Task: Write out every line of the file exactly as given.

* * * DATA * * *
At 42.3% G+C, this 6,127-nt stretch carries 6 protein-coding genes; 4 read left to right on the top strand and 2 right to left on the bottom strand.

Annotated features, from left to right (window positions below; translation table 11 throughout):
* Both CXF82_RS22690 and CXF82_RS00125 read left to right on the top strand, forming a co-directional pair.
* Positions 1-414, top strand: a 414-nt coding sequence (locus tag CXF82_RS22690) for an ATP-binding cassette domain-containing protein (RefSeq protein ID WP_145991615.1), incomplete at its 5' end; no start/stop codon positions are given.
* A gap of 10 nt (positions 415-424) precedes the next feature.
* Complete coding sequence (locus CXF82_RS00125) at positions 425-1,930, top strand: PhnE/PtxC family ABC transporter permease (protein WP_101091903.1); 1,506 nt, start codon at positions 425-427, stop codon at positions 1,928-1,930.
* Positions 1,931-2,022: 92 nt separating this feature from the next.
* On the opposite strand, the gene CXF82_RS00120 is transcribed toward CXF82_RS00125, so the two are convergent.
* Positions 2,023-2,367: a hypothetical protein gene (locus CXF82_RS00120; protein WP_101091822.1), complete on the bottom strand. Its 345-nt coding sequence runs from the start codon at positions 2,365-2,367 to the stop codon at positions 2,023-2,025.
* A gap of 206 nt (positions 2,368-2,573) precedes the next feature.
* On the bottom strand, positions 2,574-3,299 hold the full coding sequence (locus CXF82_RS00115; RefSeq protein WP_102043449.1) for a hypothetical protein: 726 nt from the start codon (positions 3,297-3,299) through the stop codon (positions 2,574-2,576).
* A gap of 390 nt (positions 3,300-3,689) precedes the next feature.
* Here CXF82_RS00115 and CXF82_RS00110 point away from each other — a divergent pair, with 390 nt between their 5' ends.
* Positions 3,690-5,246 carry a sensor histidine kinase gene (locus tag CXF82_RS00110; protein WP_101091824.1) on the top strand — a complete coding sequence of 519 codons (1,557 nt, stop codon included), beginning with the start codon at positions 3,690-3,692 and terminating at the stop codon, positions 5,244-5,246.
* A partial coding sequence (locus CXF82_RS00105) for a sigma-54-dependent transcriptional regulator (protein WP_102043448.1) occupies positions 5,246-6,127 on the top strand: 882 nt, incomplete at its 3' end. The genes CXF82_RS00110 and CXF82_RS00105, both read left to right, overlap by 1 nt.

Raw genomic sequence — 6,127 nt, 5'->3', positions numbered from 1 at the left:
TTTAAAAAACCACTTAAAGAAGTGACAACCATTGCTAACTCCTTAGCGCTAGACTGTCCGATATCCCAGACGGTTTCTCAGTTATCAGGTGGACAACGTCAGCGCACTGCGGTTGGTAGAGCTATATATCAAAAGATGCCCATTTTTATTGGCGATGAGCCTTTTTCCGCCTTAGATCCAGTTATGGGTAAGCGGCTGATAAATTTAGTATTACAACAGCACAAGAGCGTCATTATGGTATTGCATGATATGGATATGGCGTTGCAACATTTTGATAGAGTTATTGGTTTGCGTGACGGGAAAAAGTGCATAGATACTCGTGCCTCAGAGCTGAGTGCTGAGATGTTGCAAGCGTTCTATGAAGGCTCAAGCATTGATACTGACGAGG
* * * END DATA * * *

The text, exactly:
At 42.3% G+C, this 6,127-nt stretch carries 6 protein-coding genes; 4 read left to right on the top strand and 2 right to left on the bottom strand.

Annotated features, from left to right (window positions below; translation table 11 throughout):
* Both CXF82_RS22690 and CXF82_RS00125 read left to right on the top strand, forming a co-directional pair.
* Positions 1-414, top strand: a 414-nt coding sequence (locus tag CXF82_RS22690) for an ATP-binding cassette domain-containing protein (RefSeq protein ID WP_145991615.1), incomplete at its 5' end; no start/stop codon positions are given.
* A gap of 10 nt (positions 415-424) precedes the next feature.
* Complete coding sequence (locus CXF82_RS00125) at positions 425-1,930, top strand: PhnE/PtxC family ABC transporter permease (protein WP_101091903.1); 1,506 nt, start codon at positions 425-427, stop codon at positions 1,928-1,930.
* Positions 1,931-2,022: 92 nt separating this feature from the next.
* On the opposite strand, the gene CXF82_RS00120 is transcribed toward CXF82_RS00125, so the two are convergent.
* Positions 2,023-2,367: a hypothetical protein gene (locus CXF82_RS00120; protein WP_101091822.1), complete on the bottom strand. Its 345-nt coding sequence runs from the start codon at positions 2,365-2,367 to the stop codon at positions 2,023-2,025.
* A gap of 206 nt (positions 2,368-2,573) precedes the next feature.
* On the bottom strand, positions 2,574-3,299 hold the full coding sequence (locus CXF82_RS00115; RefSeq protein WP_102043449.1) for a hypothetical protein: 726 nt from the start codon (positions 3,297-3,299) through the stop codon (positions 2,574-2,576).
* A gap of 390 nt (positions 3,300-3,689) precedes the next feature.
* Here CXF82_RS00115 and CXF82_RS00110 point away from each other — a divergent pair, with 390 nt between their 5' ends.
* Positions 3,690-5,246 carry a sensor histidine kinase gene (locus tag CXF82_RS00110; protein WP_101091824.1) on the top strand — a complete coding sequence of 519 codons (1,557 nt, stop codon included), beginning with the start codon at positions 3,690-3,692 and terminating at the stop codon, positions 5,244-5,246.
* A partial coding sequence (locus CXF82_RS00105) for a sigma-54-dependent transcriptional regulator (protein WP_102043448.1) occupies positions 5,246-6,127 on the top strand: 882 nt, incomplete at its 3' end. The genes CXF82_RS00110 and CXF82_RS00105, both read left to right, overlap by 1 nt.

Raw genomic sequence — 6,127 nt, 5'->3', positions numbered from 1 at the left:
TTTAAAAAACCACTTAAAGAAGTGACAACCATTGCTAACTCCTTAGCGCTAGACTGTCCGATATCCCAGACGGTTTCTCAGTTATCAGGTGGACAACGTCAGCGCACTGCGGTTGGTAGAGCTATATATCAAAAGATGCCCATTTTTATTGGCGATGAGCCTTTTTCCGCCTTAGATCCAGTTATGGGTAAGCGGCTGATAAATTTAGTATTACAACAGCACAAGAGCGTCATTATGGTATTGCATGATATGGATATGGCGTTGCAACATTTTGATAGAGTTATTGGTTTGCGTGACGGGAAAAAGTGCATAGATACTCGTGCCTCAGAGCTGAGTGCTGAGATGTTGCAAGCGTTCTATGAAGGCTCAAGCATTGATACTGACGAGG